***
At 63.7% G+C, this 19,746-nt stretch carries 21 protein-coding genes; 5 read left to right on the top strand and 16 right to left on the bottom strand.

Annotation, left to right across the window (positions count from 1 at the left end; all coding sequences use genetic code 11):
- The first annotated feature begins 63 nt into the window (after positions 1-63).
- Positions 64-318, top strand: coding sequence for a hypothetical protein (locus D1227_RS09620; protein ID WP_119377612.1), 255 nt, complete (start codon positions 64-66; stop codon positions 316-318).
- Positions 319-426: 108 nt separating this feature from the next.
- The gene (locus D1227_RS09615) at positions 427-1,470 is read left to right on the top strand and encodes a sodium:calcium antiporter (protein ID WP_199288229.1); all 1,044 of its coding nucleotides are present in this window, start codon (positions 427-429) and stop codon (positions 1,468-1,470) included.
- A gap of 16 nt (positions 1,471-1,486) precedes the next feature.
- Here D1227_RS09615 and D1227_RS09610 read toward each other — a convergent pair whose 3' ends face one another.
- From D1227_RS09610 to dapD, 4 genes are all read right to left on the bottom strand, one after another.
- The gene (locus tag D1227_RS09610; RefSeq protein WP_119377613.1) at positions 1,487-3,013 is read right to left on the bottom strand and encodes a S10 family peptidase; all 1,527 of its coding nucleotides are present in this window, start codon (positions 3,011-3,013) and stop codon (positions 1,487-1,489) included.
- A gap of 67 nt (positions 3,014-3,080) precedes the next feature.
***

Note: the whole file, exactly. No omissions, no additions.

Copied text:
At 63.7% G+C, this 19,746-nt stretch carries 21 protein-coding genes; 5 read left to right on the top strand and 16 right to left on the bottom strand.

Annotation, left to right across the window (positions count from 1 at the left end; all coding sequences use genetic code 11):
- The first annotated feature begins 63 nt into the window (after positions 1-63).
- Positions 64-318, top strand: coding sequence for a hypothetical protein (locus D1227_RS09620; protein ID WP_119377612.1), 255 nt, complete (start codon positions 64-66; stop codon positions 316-318).
- Positions 319-426: 108 nt separating this feature from the next.
- The gene (locus D1227_RS09615) at positions 427-1,470 is read left to right on the top strand and encodes a sodium:calcium antiporter (protein ID WP_199288229.1); all 1,044 of its coding nucleotides are present in this window, start codon (positions 427-429) and stop codon (positions 1,468-1,470) included.
- A gap of 16 nt (positions 1,471-1,486) precedes the next feature.
- Here D1227_RS09615 and D1227_RS09610 read toward each other — a convergent pair whose 3' ends face one another.
- From D1227_RS09610 to dapD, 4 genes are all read right to left on the bottom strand, one after another.
- The gene (locus tag D1227_RS09610; RefSeq protein WP_119377613.1) at positions 1,487-3,013 is read right to left on the bottom strand and encodes a S10 family peptidase; all 1,527 of its coding nucleotides are present in this window, start codon (positions 3,011-3,013) and stop codon (positions 1,487-1,489) included.
- A gap of 67 nt (positions 3,014-3,080) precedes the next feature.